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Title: Development of high strain rate mechanical testing for metallic materials
Author: Cox, Michael
ISNI:       0000 0005 0732 3395
Awarding Body: Imperial College London
Current Institution: Imperial College London
Date of Award: 2014
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Recent developments of high strain rate servo-hydraulic systems and high speed video imaging equipment have made the simple tensile test covering the quasi-static to dynamic range possible. However, obtaining reliable material data from the raw data produced from such tests requires a good understanding of the unique set of problems this testing technique can present. Tensile tests covering the quasi-static to 760 s-1 strain rate range were performed on Oxygen Free Electrolytic (OFE) copper, Al 6061-T6 and a Ta-2.5%W alloy. Modified standard sized tensile specimens were used in all tests and evaluations of the higher strain rate tests were carried out to understand the specimen dynamics at these high strain rates. Digital Image Correlation was used to measure strain at the higher strain rates and was ideal as a non-contact extensometer and could provide an indication if dynamic equilibrium is maintained throughout the test. The work strongly suggests that each material and specimen geometry will have its own strain rate threshold at which stress equilibrium is maintained. Appropriate methods were also necessary in processing the raw dynamic output to extract meaningful material data from the tests. Data obtained from the tests were successful in evaluating the materials behaviour over the quasi-static to dynamic strain rate range. The materials responded in a typical manner to that expected of their crystal structure and stacking fault energy, agreeing with results available from open literature. The tests performed in tension were compared with tests carried out in compression and showed the strain rate sensitivity in tension did not differ substantially to that in compression. Three constitutive material models were assessed, the Johnson-Cook (J-C) model was found to represent the experimental results of the OFE Cu and Al 6061-T6 materials well, but did not give such a good fit to the Ta-2.5%W material. The Zerilli-Armstrong (Z-A) model provided a good fit to Ta-2.5%W but not the OFE Cu and Al 6061-T6 materials. No satisfactory fit was achieved using the Mechanical Threshold Stress (MTS) model.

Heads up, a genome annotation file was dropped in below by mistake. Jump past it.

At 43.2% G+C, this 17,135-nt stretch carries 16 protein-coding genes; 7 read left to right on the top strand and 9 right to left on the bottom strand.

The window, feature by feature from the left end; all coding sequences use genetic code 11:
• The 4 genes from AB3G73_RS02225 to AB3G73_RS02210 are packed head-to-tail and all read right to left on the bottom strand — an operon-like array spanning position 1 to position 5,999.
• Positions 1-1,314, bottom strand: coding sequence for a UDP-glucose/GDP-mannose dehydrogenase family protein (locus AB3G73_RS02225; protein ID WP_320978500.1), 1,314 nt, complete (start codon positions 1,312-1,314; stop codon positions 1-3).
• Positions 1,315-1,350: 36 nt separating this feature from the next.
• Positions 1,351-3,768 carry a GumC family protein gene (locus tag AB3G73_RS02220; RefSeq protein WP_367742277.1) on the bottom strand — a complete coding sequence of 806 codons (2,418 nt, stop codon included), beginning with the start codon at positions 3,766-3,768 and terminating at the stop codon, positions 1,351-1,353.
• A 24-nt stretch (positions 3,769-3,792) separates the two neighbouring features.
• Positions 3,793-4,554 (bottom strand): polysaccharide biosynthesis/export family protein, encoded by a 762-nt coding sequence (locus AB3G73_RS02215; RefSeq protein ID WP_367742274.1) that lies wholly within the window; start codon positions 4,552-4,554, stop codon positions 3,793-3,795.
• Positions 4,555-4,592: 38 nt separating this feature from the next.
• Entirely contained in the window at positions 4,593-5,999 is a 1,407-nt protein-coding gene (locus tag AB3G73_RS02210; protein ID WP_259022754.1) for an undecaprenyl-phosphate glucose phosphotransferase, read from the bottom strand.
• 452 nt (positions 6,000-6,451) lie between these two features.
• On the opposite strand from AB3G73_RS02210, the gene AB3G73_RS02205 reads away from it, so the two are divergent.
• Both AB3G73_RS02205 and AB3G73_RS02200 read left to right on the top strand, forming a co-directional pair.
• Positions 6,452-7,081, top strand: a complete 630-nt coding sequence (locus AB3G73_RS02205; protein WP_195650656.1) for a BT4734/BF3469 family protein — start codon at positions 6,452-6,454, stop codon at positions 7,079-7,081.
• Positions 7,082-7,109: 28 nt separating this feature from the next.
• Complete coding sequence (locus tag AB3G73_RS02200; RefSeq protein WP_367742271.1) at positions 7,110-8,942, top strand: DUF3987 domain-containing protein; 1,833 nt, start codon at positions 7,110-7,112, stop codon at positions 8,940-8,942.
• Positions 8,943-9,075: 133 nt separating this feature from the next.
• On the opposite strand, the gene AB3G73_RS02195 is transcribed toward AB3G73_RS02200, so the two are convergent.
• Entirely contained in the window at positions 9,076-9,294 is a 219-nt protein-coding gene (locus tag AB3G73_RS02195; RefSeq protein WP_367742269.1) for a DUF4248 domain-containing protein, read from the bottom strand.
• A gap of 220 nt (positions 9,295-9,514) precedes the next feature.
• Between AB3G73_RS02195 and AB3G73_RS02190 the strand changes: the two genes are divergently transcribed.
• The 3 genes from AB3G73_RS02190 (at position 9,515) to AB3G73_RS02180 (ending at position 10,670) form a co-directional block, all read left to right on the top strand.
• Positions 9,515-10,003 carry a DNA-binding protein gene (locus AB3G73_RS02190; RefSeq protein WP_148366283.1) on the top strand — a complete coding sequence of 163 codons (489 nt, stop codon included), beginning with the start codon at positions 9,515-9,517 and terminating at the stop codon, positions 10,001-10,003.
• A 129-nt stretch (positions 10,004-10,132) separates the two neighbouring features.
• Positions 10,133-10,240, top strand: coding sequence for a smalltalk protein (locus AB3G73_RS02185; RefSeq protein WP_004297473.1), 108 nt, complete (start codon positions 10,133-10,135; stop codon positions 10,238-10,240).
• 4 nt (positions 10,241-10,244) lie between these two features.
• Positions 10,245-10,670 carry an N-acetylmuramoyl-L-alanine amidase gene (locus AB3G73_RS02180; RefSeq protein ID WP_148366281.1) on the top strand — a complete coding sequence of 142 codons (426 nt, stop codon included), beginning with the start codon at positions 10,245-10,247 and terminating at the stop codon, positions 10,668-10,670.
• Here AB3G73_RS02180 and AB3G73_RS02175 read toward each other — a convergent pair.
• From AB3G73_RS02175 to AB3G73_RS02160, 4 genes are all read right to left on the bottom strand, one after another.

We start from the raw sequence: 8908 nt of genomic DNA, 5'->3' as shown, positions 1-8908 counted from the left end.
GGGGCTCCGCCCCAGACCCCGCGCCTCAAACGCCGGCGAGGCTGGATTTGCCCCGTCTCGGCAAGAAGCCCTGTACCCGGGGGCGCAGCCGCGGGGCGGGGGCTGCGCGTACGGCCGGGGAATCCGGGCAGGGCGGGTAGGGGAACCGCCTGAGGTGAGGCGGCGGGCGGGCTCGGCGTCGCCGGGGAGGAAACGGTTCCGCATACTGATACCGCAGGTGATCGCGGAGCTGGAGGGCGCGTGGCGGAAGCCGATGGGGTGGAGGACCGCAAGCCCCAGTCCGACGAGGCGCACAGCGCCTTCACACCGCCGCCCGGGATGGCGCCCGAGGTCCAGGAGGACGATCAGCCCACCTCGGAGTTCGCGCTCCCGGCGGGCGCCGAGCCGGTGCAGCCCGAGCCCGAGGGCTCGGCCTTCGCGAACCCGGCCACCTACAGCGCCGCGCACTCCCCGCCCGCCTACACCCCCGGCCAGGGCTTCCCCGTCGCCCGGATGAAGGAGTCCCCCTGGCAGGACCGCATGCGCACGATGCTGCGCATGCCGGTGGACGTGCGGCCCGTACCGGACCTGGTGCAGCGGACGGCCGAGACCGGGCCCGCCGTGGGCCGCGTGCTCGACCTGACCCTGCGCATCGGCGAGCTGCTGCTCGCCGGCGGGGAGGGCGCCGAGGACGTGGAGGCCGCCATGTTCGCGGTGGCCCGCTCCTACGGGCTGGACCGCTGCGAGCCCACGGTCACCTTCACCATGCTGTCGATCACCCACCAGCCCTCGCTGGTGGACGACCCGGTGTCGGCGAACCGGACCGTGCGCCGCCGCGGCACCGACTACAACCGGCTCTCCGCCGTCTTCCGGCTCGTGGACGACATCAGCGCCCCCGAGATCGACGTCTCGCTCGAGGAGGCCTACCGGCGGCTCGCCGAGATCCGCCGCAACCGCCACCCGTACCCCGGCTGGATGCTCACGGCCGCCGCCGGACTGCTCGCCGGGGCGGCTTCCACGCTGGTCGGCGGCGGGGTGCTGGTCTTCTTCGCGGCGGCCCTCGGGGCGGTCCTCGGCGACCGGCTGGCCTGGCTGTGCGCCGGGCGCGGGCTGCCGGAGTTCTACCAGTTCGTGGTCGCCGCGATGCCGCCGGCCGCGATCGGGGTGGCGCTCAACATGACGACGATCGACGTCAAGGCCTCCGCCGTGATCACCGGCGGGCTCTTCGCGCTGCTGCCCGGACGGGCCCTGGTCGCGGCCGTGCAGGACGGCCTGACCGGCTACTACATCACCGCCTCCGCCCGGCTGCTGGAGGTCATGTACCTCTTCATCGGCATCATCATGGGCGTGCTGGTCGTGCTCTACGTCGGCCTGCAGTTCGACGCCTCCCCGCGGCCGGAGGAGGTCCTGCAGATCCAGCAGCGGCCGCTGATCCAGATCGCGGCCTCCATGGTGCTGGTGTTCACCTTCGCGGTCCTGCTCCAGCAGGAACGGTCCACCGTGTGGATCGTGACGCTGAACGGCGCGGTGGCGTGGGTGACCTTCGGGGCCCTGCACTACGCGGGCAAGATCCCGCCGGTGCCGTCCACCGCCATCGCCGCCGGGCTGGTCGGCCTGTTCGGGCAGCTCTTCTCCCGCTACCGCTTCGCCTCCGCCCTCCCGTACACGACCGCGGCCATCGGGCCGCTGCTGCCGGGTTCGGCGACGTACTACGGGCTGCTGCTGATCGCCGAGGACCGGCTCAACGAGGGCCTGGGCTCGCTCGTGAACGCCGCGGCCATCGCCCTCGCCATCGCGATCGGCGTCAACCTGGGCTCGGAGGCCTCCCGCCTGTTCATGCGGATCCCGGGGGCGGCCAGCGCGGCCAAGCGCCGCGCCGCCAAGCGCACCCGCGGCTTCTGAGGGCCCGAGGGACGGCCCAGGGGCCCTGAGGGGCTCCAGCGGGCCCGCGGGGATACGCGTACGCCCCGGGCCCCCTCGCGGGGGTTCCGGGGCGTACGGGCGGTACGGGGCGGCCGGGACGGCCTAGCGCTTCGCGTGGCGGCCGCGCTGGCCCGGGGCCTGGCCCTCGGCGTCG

Supervisor: Dear, John; Wallwork, Andrew Sponsor: Atomic Weapons Establishment
Qualification Name: Thesis (Ph.D.) Qualification Level: Doctoral